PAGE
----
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Title: Radiation Hydrodynamical Simulations of the First Quasars

Abstract

Supermassive black holes (SMBHs) are the central engines of luminous quasars and are found in most massive galaxies today. But the recent discoveries of ULAS J1120+0641, a 2 × 10 9 $${M}_{\odot }$$ black hole (BH) at z = 7.1, and ULAS J1342+0928, a 8.0 × 10 8 $${M}_{\odot }$$ BH at z = 7.5, now push the era of quasar formation up to just 690 Myr after the Big Bang. Here we report new cosmological simulations of SMBHs with X-rays fully coupled to primordial chemistry and hydrodynamics which show that J1120 and J1342 can form from direct collapse black holes if their growth is fed by cold, dense accretion streams, like those thought to fuel rapid star formation in some galaxies at later epochs. Our models reproduce all of the observed properties of J1120: its mass, luminosity, and H ii region as well as star formation rates and metallicities in its host galaxy. They also reproduce the dynamical mass of the innermost 1.5 kpc of its emission region recently measured by ALMA and J-band magnitudes that are in good agreement with those found by the VISTA Hemisphere Survey.

Authors:
ORCiD logo [1]; ORCiD logo [2]; ORCiD logo [1];  [2]; ORCiD logo [1]
  1. Los Alamos National Lab. (LANL), Los Alamos, NM (United States)
  2. Portsmouth University (United Kingdom)
Publication Date:
Research Org.:
Los Alamos National Lab. (LANL), Los Alamos, NM (United States)
Sponsoring Org.:
USDOE Laboratory Directed Research and Development (LDRD) Program
OSTI Identifier:
1505985
Report Number(s):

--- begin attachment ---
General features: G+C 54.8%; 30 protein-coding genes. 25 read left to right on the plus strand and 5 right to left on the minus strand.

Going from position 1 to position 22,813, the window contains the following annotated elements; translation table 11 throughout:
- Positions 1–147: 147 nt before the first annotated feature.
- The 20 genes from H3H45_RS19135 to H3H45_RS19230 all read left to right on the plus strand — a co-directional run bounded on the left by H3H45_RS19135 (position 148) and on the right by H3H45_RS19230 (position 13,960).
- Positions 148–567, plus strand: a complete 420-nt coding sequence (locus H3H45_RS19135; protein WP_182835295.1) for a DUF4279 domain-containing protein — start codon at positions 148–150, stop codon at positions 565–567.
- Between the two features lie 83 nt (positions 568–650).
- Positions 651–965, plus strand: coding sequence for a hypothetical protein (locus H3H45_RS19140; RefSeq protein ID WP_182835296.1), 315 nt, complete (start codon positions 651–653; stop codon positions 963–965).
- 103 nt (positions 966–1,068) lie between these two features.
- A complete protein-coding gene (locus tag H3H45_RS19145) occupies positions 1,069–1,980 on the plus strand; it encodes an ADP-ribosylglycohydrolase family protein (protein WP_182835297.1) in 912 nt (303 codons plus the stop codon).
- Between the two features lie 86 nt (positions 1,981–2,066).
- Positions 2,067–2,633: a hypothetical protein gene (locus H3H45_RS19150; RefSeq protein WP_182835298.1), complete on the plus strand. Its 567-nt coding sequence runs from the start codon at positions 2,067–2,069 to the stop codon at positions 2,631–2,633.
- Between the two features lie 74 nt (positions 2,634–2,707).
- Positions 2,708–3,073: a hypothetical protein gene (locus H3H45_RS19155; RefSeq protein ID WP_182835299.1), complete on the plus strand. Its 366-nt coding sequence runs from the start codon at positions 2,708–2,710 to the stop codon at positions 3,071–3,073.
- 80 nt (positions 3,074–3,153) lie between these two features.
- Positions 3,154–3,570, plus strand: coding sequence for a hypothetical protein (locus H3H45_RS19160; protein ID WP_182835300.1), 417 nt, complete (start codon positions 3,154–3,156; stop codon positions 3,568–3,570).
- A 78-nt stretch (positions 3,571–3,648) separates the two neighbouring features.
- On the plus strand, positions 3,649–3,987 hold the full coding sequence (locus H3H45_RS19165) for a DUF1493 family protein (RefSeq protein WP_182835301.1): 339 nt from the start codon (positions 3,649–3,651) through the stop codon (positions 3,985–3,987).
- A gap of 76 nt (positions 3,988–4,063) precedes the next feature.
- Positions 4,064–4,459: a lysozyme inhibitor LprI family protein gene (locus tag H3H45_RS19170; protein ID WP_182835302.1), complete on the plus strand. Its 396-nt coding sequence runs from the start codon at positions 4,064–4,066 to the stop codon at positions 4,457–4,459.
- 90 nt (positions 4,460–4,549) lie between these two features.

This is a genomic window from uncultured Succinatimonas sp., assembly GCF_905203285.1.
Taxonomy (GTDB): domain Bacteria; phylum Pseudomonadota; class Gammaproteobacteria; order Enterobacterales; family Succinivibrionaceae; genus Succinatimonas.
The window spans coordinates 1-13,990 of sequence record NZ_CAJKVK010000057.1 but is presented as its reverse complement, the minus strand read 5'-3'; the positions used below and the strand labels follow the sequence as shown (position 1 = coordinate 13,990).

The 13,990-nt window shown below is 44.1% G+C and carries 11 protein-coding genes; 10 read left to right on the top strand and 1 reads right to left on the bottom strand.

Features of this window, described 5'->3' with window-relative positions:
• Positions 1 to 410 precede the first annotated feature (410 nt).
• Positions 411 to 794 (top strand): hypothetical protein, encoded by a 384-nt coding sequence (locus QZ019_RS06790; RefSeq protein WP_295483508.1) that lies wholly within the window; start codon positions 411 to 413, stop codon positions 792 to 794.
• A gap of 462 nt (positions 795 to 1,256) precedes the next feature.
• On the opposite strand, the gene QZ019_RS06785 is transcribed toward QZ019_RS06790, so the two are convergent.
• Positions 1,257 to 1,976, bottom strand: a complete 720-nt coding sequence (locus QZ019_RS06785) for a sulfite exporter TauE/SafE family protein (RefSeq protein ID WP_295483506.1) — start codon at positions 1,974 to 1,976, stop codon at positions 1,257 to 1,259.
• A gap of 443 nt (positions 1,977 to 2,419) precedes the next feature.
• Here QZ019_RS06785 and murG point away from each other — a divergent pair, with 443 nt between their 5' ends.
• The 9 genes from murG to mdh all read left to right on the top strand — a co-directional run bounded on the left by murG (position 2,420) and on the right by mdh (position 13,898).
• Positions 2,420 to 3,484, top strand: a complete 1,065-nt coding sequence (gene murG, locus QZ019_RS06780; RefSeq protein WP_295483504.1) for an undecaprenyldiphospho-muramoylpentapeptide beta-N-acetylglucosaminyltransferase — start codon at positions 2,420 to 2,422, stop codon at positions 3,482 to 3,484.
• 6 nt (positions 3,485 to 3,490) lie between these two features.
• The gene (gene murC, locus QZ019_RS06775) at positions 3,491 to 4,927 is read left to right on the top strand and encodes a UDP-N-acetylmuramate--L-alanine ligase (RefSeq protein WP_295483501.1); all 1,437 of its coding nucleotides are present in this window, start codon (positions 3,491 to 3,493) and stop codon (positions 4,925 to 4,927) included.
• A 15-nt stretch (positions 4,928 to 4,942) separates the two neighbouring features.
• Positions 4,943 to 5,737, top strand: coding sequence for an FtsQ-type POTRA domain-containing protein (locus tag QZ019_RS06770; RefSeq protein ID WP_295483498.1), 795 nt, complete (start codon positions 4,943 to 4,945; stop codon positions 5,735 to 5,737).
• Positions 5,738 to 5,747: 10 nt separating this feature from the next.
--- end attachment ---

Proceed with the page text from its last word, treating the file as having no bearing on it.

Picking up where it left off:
LA-UR-16-28026
Journal ID: ISSN 1538-4357
Grant/Contract Number:  
89233218CNA000001; AC52-06NA25396
Resource Type:
Accepted Manuscript
Journal Name:
The Astrophysical Journal (Online)
Additional Journal Information:
Journal Name: The Astrophysical Journal (Online); Journal Volume: 865; Journal Issue: 2; Journal ID: ISSN 1538-4357
Publisher:
Institute of Physics (IOP)
Country of Publication:
United States
Language:
English
Subject:
79 ASTRONOMY AND ASTROPHYSICS; Black holes; Cosmology

Citation Formats

Smidt, Joseph, Whalen, Daniel J., Johnson, Jarrett L., Surace, Marco, and Li, Hui. Radiation Hydrodynamical Simulations of the First Quasars. United States: N. p., 2018. Web. doi:10.3847/1538-4357/aad7b8.
Smidt, Joseph, Whalen, Daniel J., Johnson, Jarrett L., Surace, Marco, & Li, Hui. Radiation Hydrodynamical Simulations of the First Quasars. United States. doi:10.3847/1538-4357/aad7b8.
Smidt, Joseph, Whalen, Daniel J., Johnson, Jarrett L., Surace, Marco, and Li, Hui. Fri . "Radiation Hydrodynamical Simulations of the First Quasars". United States. doi:10.3847/1538-4357/aad7b8. https://www.osti.gov/servlets/purl/1505985.
@article{osti_1505985,
title = {Radiation Hydrodynamical Simulations of the First Quasars},
author = {Smidt, Joseph and Whalen, Daniel J. and Johnson, Jarrett L. and Surace, Marco and Li, Hui},
abstractNote = {Supermassive black holes (SMBHs) are the central engines of luminous quasars and are found in most massive galaxies today. But the recent discoveries of ULAS J1120+0641, a 2 × 109 ${M}_{\odot }$ black hole (BH) at z = 7.1, and ULAS J1342+0928, a 8.0 × 108 ${M}_{\odot }$ BH at z = 7.5, now push the era of quasar formation up to just 690 Myr after the Big Bang. Here we report new cosmological simulations of SMBHs with X-rays fully coupled to primordial chemistry and hydrodynamics which show that J1120 and J1342 can form from direct collapse black holes if their growth is fed by cold, dense accretion streams, like those thought to fuel rapid star formation in some galaxies at later epochs. Our models reproduce all of the observed properties of J1120: its mass, luminosity, and H ii region as well as star formation rates and metallicities in its host galaxy. They also reproduce the dynamical mass of the innermost 1.5 kpc of its emission region recently measured by ALMA and J-band magnitudes that are in good agreement with those found by the VISTA Hemisphere Survey.},
doi = {10.3847/1538-4357/aad7b8},
journal = {The Astrophysical Journal (Online)},
number = 2,
volume = 865,
place = {United States},
year = {2018},
month = {9}
}

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